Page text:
Robin Williams's death spotlights issues of depression, addiction

Aug 13, 2014

With the tragic news that actor and comedian Robin Williams committed suicide, experts are weighing in to offer advice for people suffering with alcohol and drug addictions and depression. WBFO's Eileen Buckley talked with one expert from the University at Buffalo.

"Sometimes people are born with a loaded gun, and then events in their life might pull the trigger," says Dr. Richard Blondell, a professor in the Department of Family Medicine at UB who specializes in addiction. 

Robin Williams's suicide is drawing attention to the issues of depression and addiction.
Credit Alexey2244/Wikimedia Commons

Blondell says people who suffer from alcohol and drug addictions are at a greater risk for depression and suicide. It was well known that Williams struggled with both addictions in the past.

"We know that most of the time, it's the alcohol and drug use that cause depression, about 90% of the time. Only about 10% is the other way around," Blondell says.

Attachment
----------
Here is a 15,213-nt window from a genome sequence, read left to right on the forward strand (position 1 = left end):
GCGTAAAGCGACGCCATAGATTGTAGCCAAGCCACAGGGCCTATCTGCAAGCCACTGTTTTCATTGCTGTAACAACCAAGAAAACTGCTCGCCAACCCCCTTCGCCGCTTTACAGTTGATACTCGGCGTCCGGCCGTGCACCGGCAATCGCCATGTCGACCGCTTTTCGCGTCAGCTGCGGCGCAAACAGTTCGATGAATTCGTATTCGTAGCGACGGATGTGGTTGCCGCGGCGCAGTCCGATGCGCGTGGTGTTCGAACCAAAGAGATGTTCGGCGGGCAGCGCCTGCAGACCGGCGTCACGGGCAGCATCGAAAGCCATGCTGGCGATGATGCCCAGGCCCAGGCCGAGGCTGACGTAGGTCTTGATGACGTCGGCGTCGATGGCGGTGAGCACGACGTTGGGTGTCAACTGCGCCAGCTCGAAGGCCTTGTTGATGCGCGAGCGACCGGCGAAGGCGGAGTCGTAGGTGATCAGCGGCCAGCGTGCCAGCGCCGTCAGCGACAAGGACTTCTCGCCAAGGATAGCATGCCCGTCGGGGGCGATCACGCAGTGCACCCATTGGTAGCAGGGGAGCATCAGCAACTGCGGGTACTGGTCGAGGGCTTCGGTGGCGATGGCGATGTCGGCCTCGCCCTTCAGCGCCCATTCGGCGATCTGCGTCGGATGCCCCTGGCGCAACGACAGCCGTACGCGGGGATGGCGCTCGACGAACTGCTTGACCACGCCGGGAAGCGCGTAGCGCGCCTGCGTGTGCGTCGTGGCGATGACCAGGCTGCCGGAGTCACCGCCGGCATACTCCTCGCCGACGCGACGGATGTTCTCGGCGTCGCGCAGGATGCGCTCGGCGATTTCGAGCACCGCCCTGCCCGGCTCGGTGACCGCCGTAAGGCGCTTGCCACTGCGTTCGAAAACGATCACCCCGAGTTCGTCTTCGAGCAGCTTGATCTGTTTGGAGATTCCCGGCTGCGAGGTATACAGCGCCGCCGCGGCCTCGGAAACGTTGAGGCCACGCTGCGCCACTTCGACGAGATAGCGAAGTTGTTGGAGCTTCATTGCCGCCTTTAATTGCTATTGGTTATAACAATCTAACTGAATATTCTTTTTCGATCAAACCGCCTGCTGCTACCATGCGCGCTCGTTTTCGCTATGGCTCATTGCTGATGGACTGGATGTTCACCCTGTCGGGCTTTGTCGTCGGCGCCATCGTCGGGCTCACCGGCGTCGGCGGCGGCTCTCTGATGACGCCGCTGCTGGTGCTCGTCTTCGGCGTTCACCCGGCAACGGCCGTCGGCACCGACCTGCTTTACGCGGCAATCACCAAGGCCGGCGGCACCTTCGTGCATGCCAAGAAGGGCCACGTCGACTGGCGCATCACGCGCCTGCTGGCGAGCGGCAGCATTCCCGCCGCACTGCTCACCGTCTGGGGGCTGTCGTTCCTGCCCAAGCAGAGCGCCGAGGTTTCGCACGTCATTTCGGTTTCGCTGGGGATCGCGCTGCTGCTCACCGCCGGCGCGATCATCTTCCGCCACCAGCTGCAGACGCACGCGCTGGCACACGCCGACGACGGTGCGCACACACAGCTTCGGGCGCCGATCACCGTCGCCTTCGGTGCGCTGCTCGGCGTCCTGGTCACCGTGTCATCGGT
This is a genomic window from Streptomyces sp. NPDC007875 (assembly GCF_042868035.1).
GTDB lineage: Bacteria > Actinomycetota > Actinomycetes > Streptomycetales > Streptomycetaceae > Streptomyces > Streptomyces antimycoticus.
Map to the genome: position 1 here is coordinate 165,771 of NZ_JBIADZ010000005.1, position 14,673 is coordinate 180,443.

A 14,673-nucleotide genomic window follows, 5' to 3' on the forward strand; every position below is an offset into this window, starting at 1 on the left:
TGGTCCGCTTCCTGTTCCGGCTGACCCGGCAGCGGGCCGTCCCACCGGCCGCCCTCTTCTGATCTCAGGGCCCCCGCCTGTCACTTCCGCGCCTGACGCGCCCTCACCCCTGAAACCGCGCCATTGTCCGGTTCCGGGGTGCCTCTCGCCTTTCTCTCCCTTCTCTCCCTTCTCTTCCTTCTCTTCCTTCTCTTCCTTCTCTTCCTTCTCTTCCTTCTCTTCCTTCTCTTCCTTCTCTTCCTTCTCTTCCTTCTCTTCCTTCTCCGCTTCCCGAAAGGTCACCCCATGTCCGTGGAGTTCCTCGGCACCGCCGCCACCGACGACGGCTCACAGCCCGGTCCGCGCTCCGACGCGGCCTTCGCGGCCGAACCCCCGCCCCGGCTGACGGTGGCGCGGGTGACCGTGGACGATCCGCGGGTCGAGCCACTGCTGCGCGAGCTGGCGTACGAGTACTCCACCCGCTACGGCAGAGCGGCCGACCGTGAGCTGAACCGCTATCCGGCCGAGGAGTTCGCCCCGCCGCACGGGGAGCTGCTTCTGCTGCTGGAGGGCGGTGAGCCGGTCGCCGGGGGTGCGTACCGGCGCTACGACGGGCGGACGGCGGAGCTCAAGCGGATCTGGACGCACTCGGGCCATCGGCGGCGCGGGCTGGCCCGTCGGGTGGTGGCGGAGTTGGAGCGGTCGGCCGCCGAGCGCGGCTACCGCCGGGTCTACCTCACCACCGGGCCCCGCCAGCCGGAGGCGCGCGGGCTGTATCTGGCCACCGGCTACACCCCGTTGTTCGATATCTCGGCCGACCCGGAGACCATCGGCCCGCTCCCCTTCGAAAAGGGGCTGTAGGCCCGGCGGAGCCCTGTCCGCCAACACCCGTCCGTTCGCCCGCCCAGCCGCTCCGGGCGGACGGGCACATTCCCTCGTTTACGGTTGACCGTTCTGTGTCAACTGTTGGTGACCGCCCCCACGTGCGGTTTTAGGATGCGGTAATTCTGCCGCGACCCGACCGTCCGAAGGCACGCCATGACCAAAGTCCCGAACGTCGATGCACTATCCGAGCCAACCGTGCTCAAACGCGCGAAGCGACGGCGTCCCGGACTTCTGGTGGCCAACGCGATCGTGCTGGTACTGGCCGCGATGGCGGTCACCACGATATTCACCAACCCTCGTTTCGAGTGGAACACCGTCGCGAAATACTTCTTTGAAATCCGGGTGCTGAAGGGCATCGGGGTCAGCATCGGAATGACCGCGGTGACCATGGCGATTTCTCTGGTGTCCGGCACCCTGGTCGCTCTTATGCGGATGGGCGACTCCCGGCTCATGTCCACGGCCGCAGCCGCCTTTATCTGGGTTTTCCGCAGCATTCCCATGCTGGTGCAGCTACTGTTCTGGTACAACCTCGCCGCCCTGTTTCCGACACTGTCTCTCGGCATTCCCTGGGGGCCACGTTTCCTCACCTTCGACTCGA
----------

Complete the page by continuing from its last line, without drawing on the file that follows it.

Blondell notes that genetics can leave some predisposed to addiction and may cause mood disorders.

"We think that these two conditions are linked, somehow, genetically, although that's not well understood," he says. "It is a life-long disease. It's a chronic brain disease."

Blondell says stopping some addicts from using drugs and alcohol should,for the  most part, end mood disorders. But he says the mistake is made when patients are allowed to continue to using a drug, like an antidepressant, that could spur a suicide.

Anyone who is depressed and contemplating suicide is strongly urged to call Crisis Services' 24-Hour Hotline at 716-834-3131.